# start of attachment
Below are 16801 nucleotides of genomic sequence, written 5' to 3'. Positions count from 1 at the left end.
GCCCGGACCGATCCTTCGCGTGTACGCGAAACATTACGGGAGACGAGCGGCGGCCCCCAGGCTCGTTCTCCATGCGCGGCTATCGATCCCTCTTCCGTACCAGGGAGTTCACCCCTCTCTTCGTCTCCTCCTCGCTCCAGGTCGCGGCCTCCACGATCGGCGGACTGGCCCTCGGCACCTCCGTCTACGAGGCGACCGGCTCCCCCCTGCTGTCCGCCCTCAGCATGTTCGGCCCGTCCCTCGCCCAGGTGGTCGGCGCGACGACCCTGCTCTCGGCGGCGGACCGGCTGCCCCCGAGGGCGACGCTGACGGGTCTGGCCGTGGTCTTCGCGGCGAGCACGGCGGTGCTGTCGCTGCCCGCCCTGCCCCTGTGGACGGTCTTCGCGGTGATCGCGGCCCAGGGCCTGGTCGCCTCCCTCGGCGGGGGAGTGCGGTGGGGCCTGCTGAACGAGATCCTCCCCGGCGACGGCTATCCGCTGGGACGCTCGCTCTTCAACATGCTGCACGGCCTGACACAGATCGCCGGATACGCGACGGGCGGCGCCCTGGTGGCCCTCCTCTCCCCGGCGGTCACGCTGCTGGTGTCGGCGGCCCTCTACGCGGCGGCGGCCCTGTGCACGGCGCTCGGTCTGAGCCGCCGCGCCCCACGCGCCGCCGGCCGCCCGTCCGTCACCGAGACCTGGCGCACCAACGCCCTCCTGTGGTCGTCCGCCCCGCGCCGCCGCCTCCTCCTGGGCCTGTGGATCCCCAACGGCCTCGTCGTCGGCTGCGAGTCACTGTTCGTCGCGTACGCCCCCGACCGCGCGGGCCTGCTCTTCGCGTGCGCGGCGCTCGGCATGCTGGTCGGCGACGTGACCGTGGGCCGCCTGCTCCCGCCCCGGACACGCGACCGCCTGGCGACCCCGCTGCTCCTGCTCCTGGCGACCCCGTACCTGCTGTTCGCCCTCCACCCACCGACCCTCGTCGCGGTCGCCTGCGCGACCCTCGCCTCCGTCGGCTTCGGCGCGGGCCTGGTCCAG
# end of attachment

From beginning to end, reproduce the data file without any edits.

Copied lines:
Below are 16801 nucleotides of genomic sequence, written 5' to 3'. Positions count from 1 at the left end.
GCCCGGACCGATCCTTCGCGTGTACGCGAAACATTACGGGAGACGAGCGGCGGCCCCCAGGCTCGTTCTCCATGCGCGGCTATCGATCCCTCTTCCGTACCAGGGAGTTCACCCCTCTCTTCGTCTCCTCCTCGCTCCAGGTCGCGGCCTCCACGATCGGCGGACTGGCCCTCGGCACCTCCGTCTACGAGGCGACCGGCTCCCCCCTGCTGTCCGCCCTCAGCATGTTCGGCCCGTCCCTCGCCCAGGTGGTCGGCGCGACGACCCTGCTCTCGGCGGCGGACCGGCTGCCCCCGAGGGCGACGCTGACGGGTCTGGCCGTGGTCTTCGCGGCGAGCACGGCGGTGCTGTCGCTGCCCGCCCTGCCCCTGTGGACGGTCTTCGCGGTGATCGCGGCCCAGGGCCTGGTCGCCTCCCTCGGCGGGGGAGTGCGGTGGGGCCTGCTGAACGAGATCCTCCCCGGCGACGGCTATCCGCTGGGACGCTCGCTCTTCAACATGCTGCACGGCCTGACACAGATCGCCGGATACGCGACGGGCGGCGCCCTGGTGGCCCTCCTCTCCCCGGCGGTCACGCTGCTGGTGTCGGCGGCCCTCTACGCGGCGGCGGCCCTGTGCACGGCGCTCGGTCTGAGCCGCCGCGCCCCACGCGCCGCCGGCCGCCCGTCCGTCACCGAGACCTGGCGCACCAACGCCCTCCTGTGGTCGTCCGCCCCGCGCCGCCGCCTCCTCCTGGGCCTGTGGATCCCCAACGGCCTCGTCGTCGGCTGCGAGTCACTGTTCGTCGCGTACGCCCCCGACCGCGCGGGCCTGCTCTTCGCGTGCGCGGCGCTCGGCATGCTGGTCGGCGACGTGACCGTGGGCCGCCTGCTCCCGCCCCGGACACGCGACCGCCTGGCGACCCCGCTGCTCCTGCTCCTGGCGACCCCGTACCTGCTGTTCGCCCTCCACCCACCGACCCTCGTCGCGGTCGCCTGCGCGACCCTCGCCTCCGTCGGCTTCGGCGCGGGCCTGGTCCAG